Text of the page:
From School Library Journal
Kindergarten-Grade 3. In this fantastical nighttime adventure, a boy and his Gram take a moonlit walk on the beach. Soon, they are joined by other family members on an imaginative journey that includes pirate ships, ghosts, and monsters. Drama turns to dreamland when Uncle Pat begins to play his harmonica?a "duet with a foghorn." Zany line-and-wash cartoon illustrations filled with multiple images, textures, and styles accentuate the wildly ambiguous sense of the nocturnal adventure. The portrayal of the characters?the boy in his sailor suit; Gram with her feathered hat and parasol; and Uncle Pat, who resembles a pajama-clad barbershop-quartet singer?suggest this is no ordinary family. Unfortunately, the text is not strong enough to support the madcap illustrations. Literal-minded young readers will not appreciate the attempts at poetic description?e.g., "the moon has tossed a silver net." They may be confused by the story. Is it imaginative play or storytelling or is it really happening? Readers who are sophisticated enough to enjoy the ambiguous nature of the text will want a more developed adventure than this slight story offers. An imaginative idea that falls short of its creative potential.?Heide Piehler, Shorewood Public Library, WI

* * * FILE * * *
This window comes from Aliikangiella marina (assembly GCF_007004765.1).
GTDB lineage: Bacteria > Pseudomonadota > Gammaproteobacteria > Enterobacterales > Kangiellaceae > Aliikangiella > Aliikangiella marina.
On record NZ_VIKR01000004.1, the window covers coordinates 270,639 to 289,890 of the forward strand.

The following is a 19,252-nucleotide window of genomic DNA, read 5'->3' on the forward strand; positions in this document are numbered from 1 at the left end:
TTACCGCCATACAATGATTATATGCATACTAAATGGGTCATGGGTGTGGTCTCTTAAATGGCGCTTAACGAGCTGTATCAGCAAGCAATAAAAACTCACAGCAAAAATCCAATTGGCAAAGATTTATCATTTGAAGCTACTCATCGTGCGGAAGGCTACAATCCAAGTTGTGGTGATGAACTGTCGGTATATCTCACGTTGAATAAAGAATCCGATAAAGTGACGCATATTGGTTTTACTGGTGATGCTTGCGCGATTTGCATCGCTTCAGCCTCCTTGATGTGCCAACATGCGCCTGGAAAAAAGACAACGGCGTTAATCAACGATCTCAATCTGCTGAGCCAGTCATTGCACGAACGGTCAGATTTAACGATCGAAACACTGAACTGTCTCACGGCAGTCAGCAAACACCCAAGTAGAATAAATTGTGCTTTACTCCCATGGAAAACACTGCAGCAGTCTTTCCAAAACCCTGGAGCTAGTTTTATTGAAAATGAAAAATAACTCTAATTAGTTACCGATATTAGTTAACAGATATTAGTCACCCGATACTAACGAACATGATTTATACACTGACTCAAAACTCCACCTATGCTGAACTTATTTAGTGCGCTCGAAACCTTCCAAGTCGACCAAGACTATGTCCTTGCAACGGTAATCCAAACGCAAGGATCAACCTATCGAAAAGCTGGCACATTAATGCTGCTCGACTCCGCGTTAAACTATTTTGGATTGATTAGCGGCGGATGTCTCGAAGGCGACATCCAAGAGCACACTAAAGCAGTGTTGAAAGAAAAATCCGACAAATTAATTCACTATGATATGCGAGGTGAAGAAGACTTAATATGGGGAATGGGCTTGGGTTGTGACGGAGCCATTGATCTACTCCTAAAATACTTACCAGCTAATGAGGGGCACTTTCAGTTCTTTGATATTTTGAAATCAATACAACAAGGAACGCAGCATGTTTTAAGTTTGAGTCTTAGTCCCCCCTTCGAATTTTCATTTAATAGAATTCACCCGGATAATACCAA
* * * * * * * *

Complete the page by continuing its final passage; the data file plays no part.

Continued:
Copyright 1997 Reed Business Information, Inc.
From Kirkus Reviews
The ocean is the magnet that draws a family out at night for a moonlight picnic. A little boy and his grandmother tiptoe outside in the dark, to play at being pirates with Uncle Pat, to be spooked by sister Nell in her ghostly nightgown, and to be nearly abducted by a sea monster--Mom. Grandad builds a campfire to scare away real sea monsters, and the family sips juice and munches crackers, listening to Uncle Pat's harmonica music while the moon sets. When the night comes to a close, the young narrator falls asleep back in his own bed, with the barely audible murmur of the sea as his lullaby. The poetic text makes jumps that very young readers will find confusing, e.g., the leap between ``Mom'' and the sea monster. But vivid watercolor washes that superimpose an astronomer's chart on moonglow and a map on Aunt Jane's dress, combined with Helldorfer's many apt turns of phrase, will make readers hear the ocean in conch shells, taste salt air, and recall the feeling of sand beneath their toes as they turn these pages. (Picture book. 5-9) -- Copyright ©1997, Kirkus Associates, LP. All rights reserved.